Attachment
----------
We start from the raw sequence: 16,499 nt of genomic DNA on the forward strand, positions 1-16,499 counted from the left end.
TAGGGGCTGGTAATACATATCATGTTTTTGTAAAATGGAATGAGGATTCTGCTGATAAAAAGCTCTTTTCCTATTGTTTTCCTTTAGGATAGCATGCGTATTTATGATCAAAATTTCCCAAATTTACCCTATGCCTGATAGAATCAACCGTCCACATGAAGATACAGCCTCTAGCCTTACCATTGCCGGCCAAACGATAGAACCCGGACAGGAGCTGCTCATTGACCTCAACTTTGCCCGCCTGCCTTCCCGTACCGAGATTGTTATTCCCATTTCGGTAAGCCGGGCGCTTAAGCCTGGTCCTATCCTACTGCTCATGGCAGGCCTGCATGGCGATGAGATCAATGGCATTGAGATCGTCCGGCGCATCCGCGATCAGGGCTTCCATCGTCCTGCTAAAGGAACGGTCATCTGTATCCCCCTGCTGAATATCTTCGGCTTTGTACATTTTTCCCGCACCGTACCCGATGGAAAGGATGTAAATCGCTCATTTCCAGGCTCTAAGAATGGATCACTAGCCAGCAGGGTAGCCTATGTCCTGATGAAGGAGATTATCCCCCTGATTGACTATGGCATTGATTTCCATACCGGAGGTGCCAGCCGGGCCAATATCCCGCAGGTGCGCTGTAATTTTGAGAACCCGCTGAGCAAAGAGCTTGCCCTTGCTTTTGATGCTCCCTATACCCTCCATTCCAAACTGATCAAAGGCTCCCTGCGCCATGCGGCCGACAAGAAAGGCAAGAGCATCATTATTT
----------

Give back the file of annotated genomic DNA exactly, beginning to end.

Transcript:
We start from the raw sequence: 16,499 nt of genomic DNA on the forward strand, positions 1-16,499 counted from the left end.
TAGGGGCTGGTAATACATATCATGTTTTTGTAAAATGGAATGAGGATTCTGCTGATAAAAAGCTCTTTTCCTATTGTTTTCCTTTAGGATAGCATGCGTATTTATGATCAAAATTTCCCAAATTTACCCTATGCCTGATAGAATCAACCGTCCACATGAAGATACAGCCTCTAGCCTTACCATTGCCGGCCAAACGATAGAACCCGGACAGGAGCTGCTCATTGACCTCAACTTTGCCCGCCTGCCTTCCCGTACCGAGATTGTTATTCCCATTTCGGTAAGCCGGGCGCTTAAGCCTGGTCCTATCCTACTGCTCATGGCAGGCCTGCATGGCGATGAGATCAATGGCATTGAGATCGTCCGGCGCATCCGCGATCAGGGCTTCCATCGTCCTGCTAAAGGAACGGTCATCTGTATCCCCCTGCTGAATATCTTCGGCTTTGTACATTTTTCCCGCACCGTACCCGATGGAAAGGATGTAAATCGCTCATTTCCAGGCTCTAAGAATGGATCACTAGCCAGCAGGGTAGCCTATGTCCTGATGAAGGAGATTATCCCCCTGATTGACTATGGCATTGATTTCCATACCGGAGGTGCCAGCCGGGCCAATATCCCGCAGGTGCGCTGTAATTTTGAGAACCCGCTGAGCAAAGAGCTTGCCCTTGCTTTTGATGCTCCCTATACCCTCCATTCCAAACTGATCAAAGGCTCCCTGCGCCATGCGGCCGACAAGAAAGGCAAGAGCATCATTATTT